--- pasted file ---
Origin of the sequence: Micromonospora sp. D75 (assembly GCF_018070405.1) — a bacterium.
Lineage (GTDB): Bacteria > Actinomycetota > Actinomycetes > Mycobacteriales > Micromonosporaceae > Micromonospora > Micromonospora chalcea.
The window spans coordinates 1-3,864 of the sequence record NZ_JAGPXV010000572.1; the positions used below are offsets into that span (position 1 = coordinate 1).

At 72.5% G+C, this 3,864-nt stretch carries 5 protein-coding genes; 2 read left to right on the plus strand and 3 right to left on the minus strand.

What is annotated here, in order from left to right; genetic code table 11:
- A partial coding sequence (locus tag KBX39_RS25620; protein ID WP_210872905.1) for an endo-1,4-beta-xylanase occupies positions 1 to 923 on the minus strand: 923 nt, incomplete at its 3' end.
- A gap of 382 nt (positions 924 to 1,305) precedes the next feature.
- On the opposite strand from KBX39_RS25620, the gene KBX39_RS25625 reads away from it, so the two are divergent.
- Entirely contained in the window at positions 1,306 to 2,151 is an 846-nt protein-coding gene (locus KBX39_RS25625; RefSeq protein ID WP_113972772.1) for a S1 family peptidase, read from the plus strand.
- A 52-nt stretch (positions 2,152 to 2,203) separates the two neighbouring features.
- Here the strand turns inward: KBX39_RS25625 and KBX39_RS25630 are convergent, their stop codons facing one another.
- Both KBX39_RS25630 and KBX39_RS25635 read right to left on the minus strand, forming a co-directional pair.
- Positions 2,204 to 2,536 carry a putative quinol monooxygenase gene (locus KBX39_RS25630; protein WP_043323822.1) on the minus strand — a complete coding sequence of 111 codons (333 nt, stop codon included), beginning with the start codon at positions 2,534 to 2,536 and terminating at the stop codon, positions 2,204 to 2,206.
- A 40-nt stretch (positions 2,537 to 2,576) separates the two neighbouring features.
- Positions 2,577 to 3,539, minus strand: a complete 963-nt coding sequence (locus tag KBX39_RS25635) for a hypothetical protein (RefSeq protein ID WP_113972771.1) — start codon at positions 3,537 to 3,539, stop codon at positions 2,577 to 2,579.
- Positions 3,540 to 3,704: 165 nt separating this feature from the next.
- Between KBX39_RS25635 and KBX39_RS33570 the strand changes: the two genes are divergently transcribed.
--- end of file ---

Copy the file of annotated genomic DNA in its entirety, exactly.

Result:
Origin of the sequence: Micromonospora sp. D75 (assembly GCF_018070405.1) — a bacterium.
Lineage (GTDB): Bacteria > Actinomycetota > Actinomycetes > Mycobacteriales > Micromonosporaceae > Micromonospora > Micromonospora chalcea.
The window spans coordinates 1-3,864 of the sequence record NZ_JAGPXV010000572.1; the positions used below are offsets into that span (position 1 = coordinate 1).

At 72.5% G+C, this 3,864-nt stretch carries 5 protein-coding genes; 2 read left to right on the plus strand and 3 right to left on the minus strand.

What is annotated here, in order from left to right; genetic code table 11:
- A partial coding sequence (locus tag KBX39_RS25620; protein ID WP_210872905.1) for an endo-1,4-beta-xylanase occupies positions 1 to 923 on the minus strand: 923 nt, incomplete at its 3' end.
- A gap of 382 nt (positions 924 to 1,305) precedes the next feature.
- On the opposite strand from KBX39_RS25620, the gene KBX39_RS25625 reads away from it, so the two are divergent.
- Entirely contained in the window at positions 1,306 to 2,151 is an 846-nt protein-coding gene (locus KBX39_RS25625; RefSeq protein ID WP_113972772.1) for a S1 family peptidase, read from the plus strand.
- A 52-nt stretch (positions 2,152 to 2,203) separates the two neighbouring features.
- Here the strand turns inward: KBX39_RS25625 and KBX39_RS25630 are convergent, their stop codons facing one another.
- Both KBX39_RS25630 and KBX39_RS25635 read right to left on the minus strand, forming a co-directional pair.
- Positions 2,204 to 2,536 carry a putative quinol monooxygenase gene (locus KBX39_RS25630; protein WP_043323822.1) on the minus strand — a complete coding sequence of 111 codons (333 nt, stop codon included), beginning with the start codon at positions 2,534 to 2,536 and terminating at the stop codon, positions 2,204 to 2,206.
- A 40-nt stretch (positions 2,537 to 2,576) separates the two neighbouring features.
- Positions 2,577 to 3,539, minus strand: a complete 963-nt coding sequence (locus tag KBX39_RS25635) for a hypothetical protein (RefSeq protein ID WP_113972771.1) — start codon at positions 3,537 to 3,539, stop codon at positions 2,577 to 2,579.
- Positions 3,540 to 3,704: 165 nt separating this feature from the next.
- Between KBX39_RS25635 and KBX39_RS33570 the strand changes: the two genes are divergently transcribed.